Recalling my days in Edmonton when I was a student at the College St Jean and remembering spending my Saturday nights at the after-hours Yardbird Suite jazz club, I thought that we could do the same in Ottawa. So in January l966 the Peter Fleming Quartet launched the first After Hours at Le Hibou, from midnight to 4 a.m.
The transition from folk to jazz was always a hectic time not musically but audience-wise. We had to assure ourselves that the last set would not go too much past midnight, then wait and encourage the people to leave. When all had left, we’d let the waiting jazz crowd in. Strangely, it worked. To make it more fun food-wise, in addition to our regular sandwiches and hot smoked meat sandwiches, I added pizza and spaghetti with Bolognese sauce or a small steak with a baked potato on an oblong wooden steak plate. (Those plates are now banned by the health department.) Pizza proved a challenge. At first I made my own yeast dough, but that was time consuming. We started buying the dough from a bread maker but that involved picking it every weekend. Finally, a food supplier offered a prepared pizza dough—not the best, but adequate enough.
Most of the fine Ottawa musicians ended up playing at After Hours. What would start as a trio or quartet would invariably end up with seven or eight musicians on stage. We could always count on saxophonist Norm Clarke. I think he never missed a session—he loved it so much. Champ Champagne, Russ Thomas, Bill Stevenson, Bruce Cockburn, and Larry Crosby also played. For more diversity I also brought in groups from Montreal working with the Donald K Donald agency. Sonny Greenwich, that remarkable guitarist with a unique style came with his quartet, The Red Cats, the Ron Proby Quintet who, rather than drive back early in the morning to Montreal, would crash at my mother-in-law, Ethel Knight’s, house for a few hours sleep, and then drive back.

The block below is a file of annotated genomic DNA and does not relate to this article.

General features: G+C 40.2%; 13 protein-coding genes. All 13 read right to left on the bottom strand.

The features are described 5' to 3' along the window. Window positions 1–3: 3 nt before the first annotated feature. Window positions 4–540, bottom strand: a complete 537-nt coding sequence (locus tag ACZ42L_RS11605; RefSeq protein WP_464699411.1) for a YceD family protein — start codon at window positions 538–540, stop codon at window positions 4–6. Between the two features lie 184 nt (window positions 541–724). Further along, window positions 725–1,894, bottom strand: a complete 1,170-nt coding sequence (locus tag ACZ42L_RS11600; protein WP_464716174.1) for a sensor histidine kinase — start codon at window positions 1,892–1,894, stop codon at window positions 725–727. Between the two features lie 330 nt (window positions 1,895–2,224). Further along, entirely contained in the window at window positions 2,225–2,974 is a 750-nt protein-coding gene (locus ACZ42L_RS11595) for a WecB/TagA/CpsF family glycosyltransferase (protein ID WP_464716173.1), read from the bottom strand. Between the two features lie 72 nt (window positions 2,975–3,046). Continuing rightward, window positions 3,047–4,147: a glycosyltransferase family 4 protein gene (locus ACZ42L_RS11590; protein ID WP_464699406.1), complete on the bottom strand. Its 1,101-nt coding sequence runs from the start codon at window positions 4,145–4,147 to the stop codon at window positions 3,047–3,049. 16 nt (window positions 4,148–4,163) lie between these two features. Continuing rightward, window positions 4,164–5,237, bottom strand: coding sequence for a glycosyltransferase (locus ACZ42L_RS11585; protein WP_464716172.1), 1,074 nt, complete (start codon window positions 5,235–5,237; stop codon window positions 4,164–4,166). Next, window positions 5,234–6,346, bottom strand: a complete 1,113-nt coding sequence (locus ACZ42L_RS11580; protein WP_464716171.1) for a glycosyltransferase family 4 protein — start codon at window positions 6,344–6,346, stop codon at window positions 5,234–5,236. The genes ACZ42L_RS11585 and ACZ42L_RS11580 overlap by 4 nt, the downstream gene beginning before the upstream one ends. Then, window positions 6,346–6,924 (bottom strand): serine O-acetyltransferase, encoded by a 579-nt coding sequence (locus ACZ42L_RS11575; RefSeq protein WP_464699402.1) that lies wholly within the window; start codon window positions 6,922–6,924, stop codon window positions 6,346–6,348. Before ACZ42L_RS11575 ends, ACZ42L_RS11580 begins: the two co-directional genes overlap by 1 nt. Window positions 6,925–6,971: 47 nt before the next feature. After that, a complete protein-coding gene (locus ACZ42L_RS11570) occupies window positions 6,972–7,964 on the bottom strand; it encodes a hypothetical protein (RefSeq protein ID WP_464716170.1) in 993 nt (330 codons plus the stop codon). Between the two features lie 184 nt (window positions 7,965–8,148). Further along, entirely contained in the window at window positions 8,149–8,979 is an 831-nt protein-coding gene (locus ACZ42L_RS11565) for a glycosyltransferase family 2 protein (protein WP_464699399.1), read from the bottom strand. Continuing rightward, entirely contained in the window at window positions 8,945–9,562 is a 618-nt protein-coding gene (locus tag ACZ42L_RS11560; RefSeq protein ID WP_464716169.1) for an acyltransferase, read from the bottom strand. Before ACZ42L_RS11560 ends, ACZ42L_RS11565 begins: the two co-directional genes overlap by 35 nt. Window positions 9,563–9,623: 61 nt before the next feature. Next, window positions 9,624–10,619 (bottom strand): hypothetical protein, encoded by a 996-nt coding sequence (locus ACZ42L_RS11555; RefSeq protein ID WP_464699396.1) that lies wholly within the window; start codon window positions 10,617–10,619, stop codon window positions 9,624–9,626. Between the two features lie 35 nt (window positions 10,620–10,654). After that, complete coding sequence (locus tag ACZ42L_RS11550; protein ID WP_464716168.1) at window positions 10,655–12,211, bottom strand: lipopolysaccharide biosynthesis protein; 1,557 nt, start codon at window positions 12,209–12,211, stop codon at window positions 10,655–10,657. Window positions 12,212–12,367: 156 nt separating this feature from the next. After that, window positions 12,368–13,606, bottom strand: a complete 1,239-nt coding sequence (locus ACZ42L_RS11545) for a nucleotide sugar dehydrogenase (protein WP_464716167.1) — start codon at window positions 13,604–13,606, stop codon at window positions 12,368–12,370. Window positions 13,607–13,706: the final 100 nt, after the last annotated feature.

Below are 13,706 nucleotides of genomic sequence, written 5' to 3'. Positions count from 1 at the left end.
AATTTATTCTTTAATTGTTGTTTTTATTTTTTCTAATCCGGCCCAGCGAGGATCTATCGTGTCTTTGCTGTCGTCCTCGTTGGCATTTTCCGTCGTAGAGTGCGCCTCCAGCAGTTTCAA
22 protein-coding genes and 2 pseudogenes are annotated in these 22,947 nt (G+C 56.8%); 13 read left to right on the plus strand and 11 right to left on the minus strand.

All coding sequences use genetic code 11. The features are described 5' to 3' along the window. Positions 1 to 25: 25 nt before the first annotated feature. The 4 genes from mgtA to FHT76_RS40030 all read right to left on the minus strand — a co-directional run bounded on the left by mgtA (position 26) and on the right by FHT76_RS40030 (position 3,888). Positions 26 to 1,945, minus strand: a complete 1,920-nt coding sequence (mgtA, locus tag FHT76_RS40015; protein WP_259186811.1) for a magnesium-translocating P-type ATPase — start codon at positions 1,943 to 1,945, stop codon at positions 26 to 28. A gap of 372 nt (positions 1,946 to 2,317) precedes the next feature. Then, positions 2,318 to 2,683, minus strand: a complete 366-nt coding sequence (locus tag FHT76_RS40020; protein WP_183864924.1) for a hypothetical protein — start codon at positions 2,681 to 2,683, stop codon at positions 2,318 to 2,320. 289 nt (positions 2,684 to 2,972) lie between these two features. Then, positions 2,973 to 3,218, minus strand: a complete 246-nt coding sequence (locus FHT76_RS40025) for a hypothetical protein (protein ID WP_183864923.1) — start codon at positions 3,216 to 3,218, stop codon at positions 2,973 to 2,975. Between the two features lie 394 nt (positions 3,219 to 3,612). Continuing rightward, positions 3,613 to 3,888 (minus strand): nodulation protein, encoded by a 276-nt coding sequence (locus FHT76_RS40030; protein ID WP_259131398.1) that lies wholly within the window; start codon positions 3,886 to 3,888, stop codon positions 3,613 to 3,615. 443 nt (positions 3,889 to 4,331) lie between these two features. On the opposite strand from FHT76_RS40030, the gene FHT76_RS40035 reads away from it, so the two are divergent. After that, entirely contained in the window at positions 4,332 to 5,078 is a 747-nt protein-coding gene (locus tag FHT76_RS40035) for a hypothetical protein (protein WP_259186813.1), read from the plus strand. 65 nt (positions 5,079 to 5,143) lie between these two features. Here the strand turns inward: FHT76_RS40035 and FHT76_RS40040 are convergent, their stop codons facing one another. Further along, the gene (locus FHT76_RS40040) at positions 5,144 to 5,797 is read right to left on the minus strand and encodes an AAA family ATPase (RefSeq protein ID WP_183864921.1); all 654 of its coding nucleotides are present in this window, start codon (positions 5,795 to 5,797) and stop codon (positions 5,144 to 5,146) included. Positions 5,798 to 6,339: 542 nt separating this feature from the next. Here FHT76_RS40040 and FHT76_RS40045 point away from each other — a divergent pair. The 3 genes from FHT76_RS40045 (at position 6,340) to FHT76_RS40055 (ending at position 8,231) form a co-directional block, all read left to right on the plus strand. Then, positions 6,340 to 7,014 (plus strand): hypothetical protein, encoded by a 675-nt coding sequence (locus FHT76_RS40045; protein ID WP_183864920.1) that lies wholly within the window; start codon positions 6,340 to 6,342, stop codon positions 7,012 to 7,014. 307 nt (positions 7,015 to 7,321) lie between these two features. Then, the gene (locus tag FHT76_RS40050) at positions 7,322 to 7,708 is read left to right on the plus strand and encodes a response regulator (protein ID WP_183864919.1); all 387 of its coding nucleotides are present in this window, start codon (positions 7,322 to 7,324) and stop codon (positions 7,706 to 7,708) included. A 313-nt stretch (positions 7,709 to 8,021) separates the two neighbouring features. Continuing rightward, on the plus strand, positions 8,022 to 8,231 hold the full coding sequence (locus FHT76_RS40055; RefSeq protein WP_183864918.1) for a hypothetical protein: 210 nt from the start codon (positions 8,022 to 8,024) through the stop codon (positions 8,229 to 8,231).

The National Gallery organized a special showing of contemporary artists from Toronto and invited some of the participating artists to open the show with their band, the Artists Jazz Band. So, of course, I invited them for the After Hours and they readily agreed. Graham Coughtry, Gordon Rayner, Nobuo Kubota and Robert Markle gave us a morning of free-form jazz. But it was not to everyone’s liking as some people gradually left.
On another occasion Archie Shepp was booked for a performance at Carleton University, so I called his agent William Morris Agency and booked them for After Hours. Archie Shepp came waltzing in at around l2:30 a.m., looked about, and in a great dismay blurted out loud “Where’s the booze? Where’s the girls?” He obviously had expected a night club. To calm him down one of our regular customers offered to take him to Hull for a few beers. So off they went. We waited, and we waited, and I was getting quite anxious, and so were the patrons, but nobody left. Finally, the band arrived after 2:00 a.m., jovial and relaxed, and played non-stop till the wee hours of the morning to the great joy of everyone.